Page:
The Fifth Giant Planet

By | November 4, 2017

Strange things happened in our Solar System when it was young and forming. During the later stages of Solar System formation, massive protoplanets and planetesimals (the building blocks of planets) performed a chaotic gravitational ballet that caused many planetesimals to be rudely tossed into new and dangerous orbits by some of their dancing partners. This dangerous dance resulted in angular-momentum exchange between planets and planetesimals, which caused migration–either outward or inward-

-of the unlucky baby planet. For example, the outward migration of the ice-giant Neptune (the most distant major planet from our Sun) is believed to be responsible for the resonant capture of the ice dwarf planet Pluto–and others of its frozen kind, termed Plutinos–into a 3.2 resonance with Neptune. In October 2015, a team of astrophysicists at the University of Toronto in Canada, proposed that a close encounter of the worst kind with the enormous gas-giant planet Jupiter–that occurred about 4 billion years ago–may have resulted in a long-lost giant planet’s unceremonious eviction from our Solar System into the space between stars.

During this fierce and ancient chaos, that resembled a kind of cosmic playground for kindergarten planets during recess, strange games were played by all of the young attendees. Planetary migration occurs when a planet or other body in orbit around a star, such as our own Sun, interacts with either a primordial disk of gas or playful planetesimals. This strange gravitational game results in the alteration of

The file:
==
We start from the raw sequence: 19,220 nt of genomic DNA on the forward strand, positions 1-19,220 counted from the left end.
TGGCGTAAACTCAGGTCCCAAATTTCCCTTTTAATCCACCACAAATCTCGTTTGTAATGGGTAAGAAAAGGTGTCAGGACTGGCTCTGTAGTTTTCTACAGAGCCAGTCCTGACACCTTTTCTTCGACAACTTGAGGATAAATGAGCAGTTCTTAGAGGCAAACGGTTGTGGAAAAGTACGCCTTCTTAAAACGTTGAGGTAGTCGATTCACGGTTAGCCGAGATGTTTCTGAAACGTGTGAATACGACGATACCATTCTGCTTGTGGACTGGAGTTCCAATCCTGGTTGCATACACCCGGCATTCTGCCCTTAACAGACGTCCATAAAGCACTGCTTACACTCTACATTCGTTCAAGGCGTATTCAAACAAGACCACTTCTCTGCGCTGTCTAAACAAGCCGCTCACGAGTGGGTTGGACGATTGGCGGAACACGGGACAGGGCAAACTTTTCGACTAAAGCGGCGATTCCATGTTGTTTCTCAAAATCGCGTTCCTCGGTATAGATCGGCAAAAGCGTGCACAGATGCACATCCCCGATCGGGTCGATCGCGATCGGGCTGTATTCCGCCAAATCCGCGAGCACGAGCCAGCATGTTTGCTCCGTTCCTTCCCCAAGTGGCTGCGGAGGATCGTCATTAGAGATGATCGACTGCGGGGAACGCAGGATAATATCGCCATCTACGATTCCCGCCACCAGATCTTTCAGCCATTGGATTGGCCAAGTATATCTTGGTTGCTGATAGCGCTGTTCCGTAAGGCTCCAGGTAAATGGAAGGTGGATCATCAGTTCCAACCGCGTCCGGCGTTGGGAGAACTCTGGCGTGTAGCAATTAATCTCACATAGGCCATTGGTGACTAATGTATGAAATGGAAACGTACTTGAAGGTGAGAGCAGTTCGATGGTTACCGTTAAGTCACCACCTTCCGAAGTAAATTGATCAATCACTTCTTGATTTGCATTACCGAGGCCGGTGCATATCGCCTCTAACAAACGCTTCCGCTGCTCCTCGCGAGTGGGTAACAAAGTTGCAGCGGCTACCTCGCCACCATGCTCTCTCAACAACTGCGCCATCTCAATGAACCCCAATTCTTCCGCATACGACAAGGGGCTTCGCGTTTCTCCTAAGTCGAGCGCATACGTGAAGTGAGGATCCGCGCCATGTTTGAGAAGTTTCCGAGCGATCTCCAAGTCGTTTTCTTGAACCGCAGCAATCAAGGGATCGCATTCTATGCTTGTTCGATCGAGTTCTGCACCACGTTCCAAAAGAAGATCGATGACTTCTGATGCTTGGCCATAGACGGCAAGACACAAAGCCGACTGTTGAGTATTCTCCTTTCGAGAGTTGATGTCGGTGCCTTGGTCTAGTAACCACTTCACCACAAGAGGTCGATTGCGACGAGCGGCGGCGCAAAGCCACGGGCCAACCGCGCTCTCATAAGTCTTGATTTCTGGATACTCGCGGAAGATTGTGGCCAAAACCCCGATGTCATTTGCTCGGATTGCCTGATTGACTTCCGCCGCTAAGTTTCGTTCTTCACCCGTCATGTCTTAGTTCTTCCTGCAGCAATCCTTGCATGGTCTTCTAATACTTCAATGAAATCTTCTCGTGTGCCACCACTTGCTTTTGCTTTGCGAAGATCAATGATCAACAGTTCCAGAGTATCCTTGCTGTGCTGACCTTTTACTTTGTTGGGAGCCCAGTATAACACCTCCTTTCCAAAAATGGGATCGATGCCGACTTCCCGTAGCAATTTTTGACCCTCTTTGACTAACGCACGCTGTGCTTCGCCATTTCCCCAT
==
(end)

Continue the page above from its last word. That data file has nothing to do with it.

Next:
the young planetary body’s orbital parameters–especially with its semi-major axis. In planetary systems beyond our own, planetary migration is thought to be the most likely explanation for the existence of roasting hot Jupiters. Hot Jupiters are exoplanets with hefty masses similar to our own Solar System’s behemoth Jupiter, that hug their parent-stars fast and close in searing-hot orbits of only a few days. Most theories of planetary formation from a protoplanetary accretion disk of gas and dust, whirling around a young star, predict that hot Jupiters cannot form so close to their roasting, fiery, roiling stellar parent. This is because there is insufficient mass and the temperature is too high to permit the birth of rocky or icy planetesimals. It has also become obvious that terrestrial, rocky planets such as Earth, may be subject to rapid inward migration if they are born while the gas disk is still lingering around its young star.

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